With nearly a month of the 2016-17 season in the books, some interesting trends – both positive and negative – have developed for some NEC programs. I’m here to look at the positive developments and make an educated determination if they’ll continue for the duration of the season or if this is nothing more than small sample bias.
Central Connecticut More Respectable Offensively
Central Connecticut may be off to a 2-5 start in Donyell Marshall’s inaugural season after consecutive defeats to Brown and Rutgers (the CCSU forum hasn’t been terribly thrilled about the losses), yet the program appears to be in better shape compared to a season ago (as we discussed in this week’s podcast). While the defense continues to be a work in progress (336th in KenPom’s DRtg), the Blue Devils are exhibiting some positive offensive trends early on, even after the drubbing at Rutgers (0.51 points per poss) on Tuesday night.
- 2016-17 (6 non-conf games): 60.9 assists/100 FGM, 46.3% of shots near rim
- 2015-16 (11 non-conf games): 45.0 assists/100 FGM, 38.9% of shots near rim
The improved assist rate is impressive, given CCSU’s penchant for isolations and contested jump shots just a season ago. Look no further than Eric Bowles and Tyson Batiste as the reason for this, as both players possess assist rates north of 28, landing them in the top four among NEC individual players. With Bowles and Batiste as the floor generals, teammates are in a better position to score, especially the off-the-ball guards like Khalen Cumberlander and Austin Nehls.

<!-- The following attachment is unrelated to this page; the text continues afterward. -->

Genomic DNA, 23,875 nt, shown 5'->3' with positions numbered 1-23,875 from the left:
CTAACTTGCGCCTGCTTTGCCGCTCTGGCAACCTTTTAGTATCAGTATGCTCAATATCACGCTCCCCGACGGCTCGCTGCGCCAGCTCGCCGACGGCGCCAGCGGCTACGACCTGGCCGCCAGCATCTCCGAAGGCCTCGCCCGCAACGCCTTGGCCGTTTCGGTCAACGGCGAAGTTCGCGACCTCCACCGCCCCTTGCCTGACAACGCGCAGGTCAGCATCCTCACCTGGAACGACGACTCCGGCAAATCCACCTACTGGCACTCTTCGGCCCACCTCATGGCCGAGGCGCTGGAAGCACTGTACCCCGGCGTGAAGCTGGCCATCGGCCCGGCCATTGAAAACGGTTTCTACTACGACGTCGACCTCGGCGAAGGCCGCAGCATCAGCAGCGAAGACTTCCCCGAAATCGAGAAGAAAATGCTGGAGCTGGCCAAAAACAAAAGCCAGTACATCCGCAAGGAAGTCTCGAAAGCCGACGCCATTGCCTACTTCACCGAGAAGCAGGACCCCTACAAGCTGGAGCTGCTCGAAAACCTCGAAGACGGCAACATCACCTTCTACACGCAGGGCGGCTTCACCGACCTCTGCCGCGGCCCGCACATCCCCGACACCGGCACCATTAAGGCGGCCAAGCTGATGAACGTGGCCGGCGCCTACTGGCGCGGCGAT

Cumberlander, in particular, is no longer being asked to handle the ball as he did last season. Instead, the senior guard can focus on using his athleticism to get into the paint, as evident from an 14.9 percentage point increase in shots attempted near the rim. Not surprisingly, Cumberlander’s shooting efficiency (49.3% eFG) has improved with better shot selection, though he’s still a tick less efficient than he was as a freshman (50.9% eFG). Nevertheless, I’d expect it to get easier for Cumberlander during NEC play, when he can better take advantage of his 6-foot-3 frame on the perimeter.
Like Cumberlander, Nehls has also seen his offensive rating skyrocket (123.2 from 104.3) in part due to maturation and because he has teammates who can find him quality catch-and-shoot looks from behind the arc.